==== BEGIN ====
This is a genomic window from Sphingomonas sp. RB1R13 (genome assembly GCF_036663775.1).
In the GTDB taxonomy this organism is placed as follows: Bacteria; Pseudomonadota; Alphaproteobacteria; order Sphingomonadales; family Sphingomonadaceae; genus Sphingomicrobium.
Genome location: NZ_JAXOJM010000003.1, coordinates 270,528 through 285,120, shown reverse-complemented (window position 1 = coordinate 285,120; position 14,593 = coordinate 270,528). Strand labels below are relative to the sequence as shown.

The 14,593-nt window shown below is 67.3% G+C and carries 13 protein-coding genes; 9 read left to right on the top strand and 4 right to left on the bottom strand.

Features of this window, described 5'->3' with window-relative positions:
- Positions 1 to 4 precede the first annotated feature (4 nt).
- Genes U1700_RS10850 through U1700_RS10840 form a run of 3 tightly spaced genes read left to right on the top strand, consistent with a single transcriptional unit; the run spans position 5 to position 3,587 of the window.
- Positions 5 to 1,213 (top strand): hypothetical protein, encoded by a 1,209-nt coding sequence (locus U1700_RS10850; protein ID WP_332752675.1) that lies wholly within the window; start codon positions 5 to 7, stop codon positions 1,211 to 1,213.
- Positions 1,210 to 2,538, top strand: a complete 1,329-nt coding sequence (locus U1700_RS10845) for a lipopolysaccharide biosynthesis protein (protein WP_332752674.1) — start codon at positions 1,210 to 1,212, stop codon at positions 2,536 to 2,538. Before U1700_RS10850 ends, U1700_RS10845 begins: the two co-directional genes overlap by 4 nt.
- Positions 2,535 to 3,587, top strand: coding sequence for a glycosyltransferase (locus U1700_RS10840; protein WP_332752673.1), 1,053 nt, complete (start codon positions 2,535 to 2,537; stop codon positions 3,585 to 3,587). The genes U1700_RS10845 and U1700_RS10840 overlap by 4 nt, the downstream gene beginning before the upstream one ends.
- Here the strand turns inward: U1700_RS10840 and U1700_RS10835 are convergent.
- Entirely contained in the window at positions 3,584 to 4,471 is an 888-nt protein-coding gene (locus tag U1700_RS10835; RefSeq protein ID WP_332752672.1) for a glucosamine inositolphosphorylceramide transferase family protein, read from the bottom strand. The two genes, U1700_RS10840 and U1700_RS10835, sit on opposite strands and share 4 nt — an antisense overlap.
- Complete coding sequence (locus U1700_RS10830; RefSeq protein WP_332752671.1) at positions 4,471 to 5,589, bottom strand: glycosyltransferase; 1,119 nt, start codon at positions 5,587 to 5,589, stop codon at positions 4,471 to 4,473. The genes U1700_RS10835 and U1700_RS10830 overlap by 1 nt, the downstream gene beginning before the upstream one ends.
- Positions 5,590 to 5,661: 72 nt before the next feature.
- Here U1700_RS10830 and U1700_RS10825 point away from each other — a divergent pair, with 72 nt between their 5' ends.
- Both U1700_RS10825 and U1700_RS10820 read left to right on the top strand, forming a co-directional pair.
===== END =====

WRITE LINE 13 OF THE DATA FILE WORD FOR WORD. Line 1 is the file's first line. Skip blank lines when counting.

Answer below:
- Complete coding sequence (locus U1700_RS10830; RefSeq protein WP_332752671.1) at positions 4,471 to 5,589, bottom strand: glycosyltransferase; 1,119 nt, start codon at positions 5,587 to 5,589, stop codon at positions 4,471 to 4,473. The genes U1700_RS10835 and U1700_RS10830 overlap by 1 nt, the downstream gene beginning before the upstream one ends.